Charles Oakley on Friday rejected an offer that could have led to the dismissal of his misdemeanor charges stemming from his February scuffle with Madison Square Garden security and instead agreed to take his case to trial Aug. 4.
During a brief hearing at Manhattan Criminal Court, a prosecutor offered Oakley what in legal terms is referred to as “an adjournment in contemplation of dismissal.” That means the charges would have been dropped if Oakley is not arrested during a set period of time, typically six months.
The offer, which would not have required Oakley to plead guilty or admit guilt, also included a protective order. But assistant district attorney Ryan Lipes did not identify the terms of the protective order, such as whom Oakley would be barred from contacting and for how long.
Oakley’s attorney, Alex Spiro, who has taken over the case after not being involved with the former Knicks player’s arraignment two months ago, instead asked Judge Joanne Watters for a trial date in the fall. They settled on Aug. 4.
Oakley, dressed in a gray suit, blue tie and white basketball shoes, faces two assault charges, two harassment charges and one charge of criminal trespassing. Asked after the hearing why he declined the offer of the adjournment in contemplation of dismissal, he said, “You know more about it than I do.”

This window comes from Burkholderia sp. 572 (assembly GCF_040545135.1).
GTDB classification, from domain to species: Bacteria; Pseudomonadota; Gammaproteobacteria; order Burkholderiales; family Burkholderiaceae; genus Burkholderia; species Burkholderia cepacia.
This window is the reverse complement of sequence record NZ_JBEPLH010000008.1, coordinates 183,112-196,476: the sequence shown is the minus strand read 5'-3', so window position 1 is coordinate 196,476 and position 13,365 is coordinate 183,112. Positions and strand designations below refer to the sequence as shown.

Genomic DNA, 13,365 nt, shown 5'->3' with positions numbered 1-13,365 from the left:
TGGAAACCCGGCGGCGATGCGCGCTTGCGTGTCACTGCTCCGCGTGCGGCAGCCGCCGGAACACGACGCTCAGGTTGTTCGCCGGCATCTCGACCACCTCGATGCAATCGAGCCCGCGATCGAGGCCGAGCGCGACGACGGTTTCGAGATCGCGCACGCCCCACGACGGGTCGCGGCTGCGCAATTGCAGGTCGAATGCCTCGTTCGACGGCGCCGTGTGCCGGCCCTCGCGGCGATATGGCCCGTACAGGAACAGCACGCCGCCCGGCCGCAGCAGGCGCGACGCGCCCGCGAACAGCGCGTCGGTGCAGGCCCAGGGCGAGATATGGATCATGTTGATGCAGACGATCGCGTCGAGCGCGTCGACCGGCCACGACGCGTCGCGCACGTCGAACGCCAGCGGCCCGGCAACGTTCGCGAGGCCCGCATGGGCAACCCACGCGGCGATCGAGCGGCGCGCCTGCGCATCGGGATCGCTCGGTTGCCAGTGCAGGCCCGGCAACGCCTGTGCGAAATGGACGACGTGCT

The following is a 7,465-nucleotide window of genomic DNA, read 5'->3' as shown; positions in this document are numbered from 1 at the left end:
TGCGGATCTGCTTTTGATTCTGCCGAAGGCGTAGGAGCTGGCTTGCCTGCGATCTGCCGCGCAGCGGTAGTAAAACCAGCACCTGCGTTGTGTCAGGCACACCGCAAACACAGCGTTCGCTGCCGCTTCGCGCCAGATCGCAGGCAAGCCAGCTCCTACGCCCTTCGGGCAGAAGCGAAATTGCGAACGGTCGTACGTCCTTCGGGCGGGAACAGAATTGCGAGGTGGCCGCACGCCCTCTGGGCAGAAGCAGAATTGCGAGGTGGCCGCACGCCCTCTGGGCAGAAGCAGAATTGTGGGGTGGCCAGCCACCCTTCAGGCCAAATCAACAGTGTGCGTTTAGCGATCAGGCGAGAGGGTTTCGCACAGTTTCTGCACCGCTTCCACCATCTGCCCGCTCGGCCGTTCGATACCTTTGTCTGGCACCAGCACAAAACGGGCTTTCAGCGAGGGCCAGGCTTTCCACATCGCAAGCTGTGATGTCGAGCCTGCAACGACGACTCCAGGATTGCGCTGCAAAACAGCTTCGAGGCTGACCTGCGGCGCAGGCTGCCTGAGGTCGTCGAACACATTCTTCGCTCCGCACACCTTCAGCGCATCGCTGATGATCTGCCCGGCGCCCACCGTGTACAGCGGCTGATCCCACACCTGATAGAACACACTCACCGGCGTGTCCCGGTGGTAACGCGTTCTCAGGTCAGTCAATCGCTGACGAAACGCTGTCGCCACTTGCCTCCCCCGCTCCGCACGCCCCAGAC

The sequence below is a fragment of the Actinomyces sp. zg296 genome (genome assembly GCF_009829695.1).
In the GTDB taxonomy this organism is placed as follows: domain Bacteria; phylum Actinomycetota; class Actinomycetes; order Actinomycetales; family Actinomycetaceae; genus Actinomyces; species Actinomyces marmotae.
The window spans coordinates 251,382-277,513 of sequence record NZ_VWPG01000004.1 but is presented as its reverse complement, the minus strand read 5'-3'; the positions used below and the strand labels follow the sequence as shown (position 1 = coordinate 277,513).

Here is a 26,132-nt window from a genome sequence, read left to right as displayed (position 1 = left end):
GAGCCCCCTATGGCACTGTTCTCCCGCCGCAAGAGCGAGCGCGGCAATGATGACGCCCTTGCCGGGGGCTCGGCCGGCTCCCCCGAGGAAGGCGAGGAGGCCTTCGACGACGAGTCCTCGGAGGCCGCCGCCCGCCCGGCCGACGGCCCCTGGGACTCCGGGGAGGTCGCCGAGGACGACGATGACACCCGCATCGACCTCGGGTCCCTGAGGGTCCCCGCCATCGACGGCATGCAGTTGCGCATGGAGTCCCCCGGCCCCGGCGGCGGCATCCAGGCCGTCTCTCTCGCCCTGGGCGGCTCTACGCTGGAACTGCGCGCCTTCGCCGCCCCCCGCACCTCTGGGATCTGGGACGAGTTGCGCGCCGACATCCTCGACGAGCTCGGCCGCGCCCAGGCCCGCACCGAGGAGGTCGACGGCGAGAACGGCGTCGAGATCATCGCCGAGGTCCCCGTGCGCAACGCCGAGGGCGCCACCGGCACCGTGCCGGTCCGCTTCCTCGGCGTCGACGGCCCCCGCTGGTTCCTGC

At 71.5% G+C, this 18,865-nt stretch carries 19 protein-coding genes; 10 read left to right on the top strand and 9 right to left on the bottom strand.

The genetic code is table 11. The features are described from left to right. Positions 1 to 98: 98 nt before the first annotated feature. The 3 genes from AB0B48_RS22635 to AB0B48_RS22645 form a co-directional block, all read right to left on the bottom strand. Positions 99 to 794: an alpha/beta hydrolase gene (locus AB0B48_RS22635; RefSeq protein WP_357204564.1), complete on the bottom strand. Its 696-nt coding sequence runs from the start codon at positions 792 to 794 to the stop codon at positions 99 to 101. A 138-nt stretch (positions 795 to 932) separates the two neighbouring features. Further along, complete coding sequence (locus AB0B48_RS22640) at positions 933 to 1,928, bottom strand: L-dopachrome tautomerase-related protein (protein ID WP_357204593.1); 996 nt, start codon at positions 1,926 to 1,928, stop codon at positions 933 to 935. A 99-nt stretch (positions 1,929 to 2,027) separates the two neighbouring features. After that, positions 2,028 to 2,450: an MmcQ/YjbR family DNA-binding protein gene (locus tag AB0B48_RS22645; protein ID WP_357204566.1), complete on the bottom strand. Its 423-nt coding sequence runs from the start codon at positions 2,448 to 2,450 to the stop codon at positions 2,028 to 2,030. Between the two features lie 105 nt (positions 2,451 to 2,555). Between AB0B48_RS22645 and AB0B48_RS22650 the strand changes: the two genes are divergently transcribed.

Asked for his thoughts on going to trial, he said, “It’s part of life.”
Oakley declined further comment about the case as he was trailed by a horde of reporters and cameras for two blocks.
According to the criminal complaint obtained by Newsday, two witnesses told police that Oakley hit them during the scuffle with MSG early in the Knicks-Clippers game Feb. 8.
Thomas Redmond, an event manager at Madison Square Garden, said Oakley proceeded to shove him and strike him with his hand after ignoring his request to leave. Another person, identified as Jayson Jacknow, said Oakley struck him in the arm “with the side of his hand, causing redness and bruising that lasted for several days, a laceration to [my] hand and substantial pain.”
A spokesman for Madison Square Garden declined to comment.